Taking steps towards lighter cars

Published: 15 April 2020

Requirements for lighter and stronger materials in the automotive industry opens the way for aluminum – though there are still problems in the hot forming process. Justine Decrozant-Triquenaux has brought science closer to a solution in her licentiate thesis.

In the process of electrification of cars, the issue of heavy structures becomes more and more relevant. Batteries are heavy and high weight makes them less effective. To compensate, a steady struggle to reduce weight throughout the design is fought.

"Like chewing gum"

Vehicle parts, including bearing beams, have traditionally consisted of hot pressed steel. Now that the industry wants to reduce weight and thus switch to aluminum alloys with high strength, other problems emerge. – When heating aluminum to the temperatures required for hot pressing, it becomes like chewing gum; it just sticks to everything in contact. Aluminum adheres to the tools used in hot stamping, which causes problems, says Justine Decrozant-Triquenaux. When the aluminum attaches to the pressing tools, the pressed mold geometry and tolerances gradually changes. To avoid it, time-consuming and expensive maintenance is required. – Today the production rate is so high, stopping for cleaning to the extent required is simply not possible, it will be too expensive, says Justine Decrozant-Triquenaux.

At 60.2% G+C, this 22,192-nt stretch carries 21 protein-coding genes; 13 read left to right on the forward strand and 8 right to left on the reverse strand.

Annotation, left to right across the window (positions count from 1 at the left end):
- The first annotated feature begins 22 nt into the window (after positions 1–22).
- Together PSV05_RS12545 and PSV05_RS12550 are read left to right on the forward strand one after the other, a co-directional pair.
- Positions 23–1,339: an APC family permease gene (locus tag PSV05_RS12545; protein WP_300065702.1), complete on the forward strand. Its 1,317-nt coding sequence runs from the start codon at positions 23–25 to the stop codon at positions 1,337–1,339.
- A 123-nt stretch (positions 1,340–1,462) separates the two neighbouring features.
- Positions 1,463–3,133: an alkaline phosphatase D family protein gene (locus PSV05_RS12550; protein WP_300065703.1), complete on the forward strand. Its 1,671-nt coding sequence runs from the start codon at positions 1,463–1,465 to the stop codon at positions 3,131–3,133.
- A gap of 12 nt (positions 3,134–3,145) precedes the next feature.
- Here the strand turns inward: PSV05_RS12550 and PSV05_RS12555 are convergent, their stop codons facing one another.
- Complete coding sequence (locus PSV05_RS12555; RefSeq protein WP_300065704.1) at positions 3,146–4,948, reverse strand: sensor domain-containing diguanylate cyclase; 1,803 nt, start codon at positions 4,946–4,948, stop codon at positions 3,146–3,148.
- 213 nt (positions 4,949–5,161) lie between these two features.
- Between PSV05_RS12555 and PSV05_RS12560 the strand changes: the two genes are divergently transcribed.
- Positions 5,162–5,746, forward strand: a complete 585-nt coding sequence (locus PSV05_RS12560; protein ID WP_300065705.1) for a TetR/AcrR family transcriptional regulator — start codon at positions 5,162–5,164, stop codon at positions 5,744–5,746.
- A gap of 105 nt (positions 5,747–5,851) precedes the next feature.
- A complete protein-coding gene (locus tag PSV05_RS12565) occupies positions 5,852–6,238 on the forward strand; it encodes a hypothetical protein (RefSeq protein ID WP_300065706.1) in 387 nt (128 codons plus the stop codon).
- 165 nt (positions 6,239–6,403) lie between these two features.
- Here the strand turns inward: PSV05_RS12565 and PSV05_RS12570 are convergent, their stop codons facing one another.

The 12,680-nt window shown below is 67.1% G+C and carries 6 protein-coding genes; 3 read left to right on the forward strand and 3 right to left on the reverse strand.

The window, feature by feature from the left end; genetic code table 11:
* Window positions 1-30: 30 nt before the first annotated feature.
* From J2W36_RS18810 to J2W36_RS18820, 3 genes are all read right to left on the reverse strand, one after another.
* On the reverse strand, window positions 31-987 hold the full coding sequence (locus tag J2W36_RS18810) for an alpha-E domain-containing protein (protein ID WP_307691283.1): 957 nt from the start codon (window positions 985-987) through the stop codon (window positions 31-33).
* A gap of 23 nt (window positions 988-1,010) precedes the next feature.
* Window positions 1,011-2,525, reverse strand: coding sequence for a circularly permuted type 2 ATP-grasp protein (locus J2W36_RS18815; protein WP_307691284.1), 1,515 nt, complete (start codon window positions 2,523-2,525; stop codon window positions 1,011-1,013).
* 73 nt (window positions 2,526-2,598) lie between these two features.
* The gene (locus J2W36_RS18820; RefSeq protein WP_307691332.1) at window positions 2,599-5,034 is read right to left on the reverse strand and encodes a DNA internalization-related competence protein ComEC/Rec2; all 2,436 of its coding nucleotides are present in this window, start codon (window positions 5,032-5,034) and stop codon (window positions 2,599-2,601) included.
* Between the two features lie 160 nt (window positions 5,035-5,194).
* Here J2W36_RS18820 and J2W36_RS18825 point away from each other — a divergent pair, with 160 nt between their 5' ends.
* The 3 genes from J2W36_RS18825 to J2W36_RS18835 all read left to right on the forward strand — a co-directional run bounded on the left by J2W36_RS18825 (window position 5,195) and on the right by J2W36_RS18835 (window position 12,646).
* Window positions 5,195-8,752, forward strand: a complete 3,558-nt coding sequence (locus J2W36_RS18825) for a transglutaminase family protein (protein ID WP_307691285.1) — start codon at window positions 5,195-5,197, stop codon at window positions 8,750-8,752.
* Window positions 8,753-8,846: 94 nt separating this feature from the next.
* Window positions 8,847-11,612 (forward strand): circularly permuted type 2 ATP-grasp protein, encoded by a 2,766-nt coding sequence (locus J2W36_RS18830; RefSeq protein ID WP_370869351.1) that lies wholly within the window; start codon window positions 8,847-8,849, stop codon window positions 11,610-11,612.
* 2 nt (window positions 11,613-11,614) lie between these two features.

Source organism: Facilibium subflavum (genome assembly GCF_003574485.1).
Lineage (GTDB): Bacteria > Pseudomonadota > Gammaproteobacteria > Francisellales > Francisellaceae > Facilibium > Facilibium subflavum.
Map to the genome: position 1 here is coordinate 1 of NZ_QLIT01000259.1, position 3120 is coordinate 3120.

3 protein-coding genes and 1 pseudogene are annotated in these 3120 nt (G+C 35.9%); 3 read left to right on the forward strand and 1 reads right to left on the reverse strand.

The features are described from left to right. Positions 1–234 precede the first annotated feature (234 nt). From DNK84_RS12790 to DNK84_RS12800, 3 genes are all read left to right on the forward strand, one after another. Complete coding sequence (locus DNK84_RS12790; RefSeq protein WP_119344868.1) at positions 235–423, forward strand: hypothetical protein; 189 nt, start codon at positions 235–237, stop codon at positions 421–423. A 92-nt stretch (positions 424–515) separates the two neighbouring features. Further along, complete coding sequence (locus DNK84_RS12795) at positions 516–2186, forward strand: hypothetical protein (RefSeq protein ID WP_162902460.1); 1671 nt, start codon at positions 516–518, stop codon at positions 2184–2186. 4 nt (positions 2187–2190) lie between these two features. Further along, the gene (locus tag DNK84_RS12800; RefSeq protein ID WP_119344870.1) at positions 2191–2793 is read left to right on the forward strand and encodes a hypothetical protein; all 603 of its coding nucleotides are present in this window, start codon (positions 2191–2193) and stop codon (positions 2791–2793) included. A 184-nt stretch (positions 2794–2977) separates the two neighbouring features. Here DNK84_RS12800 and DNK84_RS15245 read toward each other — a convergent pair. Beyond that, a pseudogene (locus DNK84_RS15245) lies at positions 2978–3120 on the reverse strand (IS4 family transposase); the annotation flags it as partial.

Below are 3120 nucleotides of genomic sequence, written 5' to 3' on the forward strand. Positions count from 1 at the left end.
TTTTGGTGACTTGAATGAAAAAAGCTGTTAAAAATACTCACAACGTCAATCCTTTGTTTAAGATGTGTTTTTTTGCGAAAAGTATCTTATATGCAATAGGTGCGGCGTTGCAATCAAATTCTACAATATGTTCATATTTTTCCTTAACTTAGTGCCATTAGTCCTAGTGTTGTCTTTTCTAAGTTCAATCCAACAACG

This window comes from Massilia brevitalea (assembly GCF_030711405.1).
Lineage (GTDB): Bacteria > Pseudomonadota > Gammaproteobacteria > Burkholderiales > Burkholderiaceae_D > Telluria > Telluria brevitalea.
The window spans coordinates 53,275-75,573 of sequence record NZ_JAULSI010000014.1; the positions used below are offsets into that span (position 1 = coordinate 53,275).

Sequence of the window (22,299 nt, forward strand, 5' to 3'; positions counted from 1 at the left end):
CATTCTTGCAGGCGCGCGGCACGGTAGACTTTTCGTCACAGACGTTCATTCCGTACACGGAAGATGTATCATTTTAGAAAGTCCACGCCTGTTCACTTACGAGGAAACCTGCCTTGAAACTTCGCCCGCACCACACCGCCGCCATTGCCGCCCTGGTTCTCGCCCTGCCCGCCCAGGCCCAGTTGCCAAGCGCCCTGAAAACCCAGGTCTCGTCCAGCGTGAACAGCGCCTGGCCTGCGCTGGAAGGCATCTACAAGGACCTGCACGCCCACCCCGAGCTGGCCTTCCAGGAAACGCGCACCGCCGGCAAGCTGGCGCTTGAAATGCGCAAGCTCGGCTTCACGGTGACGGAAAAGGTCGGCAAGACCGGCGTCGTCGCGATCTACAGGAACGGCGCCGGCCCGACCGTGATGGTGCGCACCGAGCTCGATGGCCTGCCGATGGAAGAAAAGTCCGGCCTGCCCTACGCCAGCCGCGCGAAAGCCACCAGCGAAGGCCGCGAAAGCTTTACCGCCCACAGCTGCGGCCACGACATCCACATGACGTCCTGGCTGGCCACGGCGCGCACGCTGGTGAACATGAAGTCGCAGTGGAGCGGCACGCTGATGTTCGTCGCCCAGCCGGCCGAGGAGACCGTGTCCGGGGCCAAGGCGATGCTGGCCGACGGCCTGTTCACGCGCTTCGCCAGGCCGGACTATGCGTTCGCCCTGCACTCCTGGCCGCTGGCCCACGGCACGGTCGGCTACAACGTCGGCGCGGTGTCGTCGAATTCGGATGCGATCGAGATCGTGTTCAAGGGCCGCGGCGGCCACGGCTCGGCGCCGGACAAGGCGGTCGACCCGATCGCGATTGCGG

Lubricant and coating

To reduce the amount of aluminum that attaches to the press tools, Justine Decrozant-Triquenaux has investigated various lubricants in combination with surface coatings. The experiments were carried out so that a small cylinder of the same material type as the pressing tools was rubbed against an aluminum piece, then the cylinder was analyzed to see how much aluminum was attached to it. – The lubricants we thought would not work at all in the high temperatures in question has proved to give very low friction and prevented adhesion, which was very interesting. It has also been found that surface roughness plays a big role, it must neither be too smooth nor too uneven, says Justine Decrozant-Triquenaux.

Work continues

The industry has already shown interest to Justine Decrozant-Triquenaux's research, and now she is looking forward to continuing as a doctoral student in the same subject. In the next phase, she will leave the experimental stage behind, moving in to more real-life tests. – The licentiate is a small step on a long journey and the feeling of being done with something is rewarding. Now it will be interesting to continue, says Justine Decrozant-Triquenaux. If everything goes as planned, she hopes to finish her doctoral studies by the end of 2021.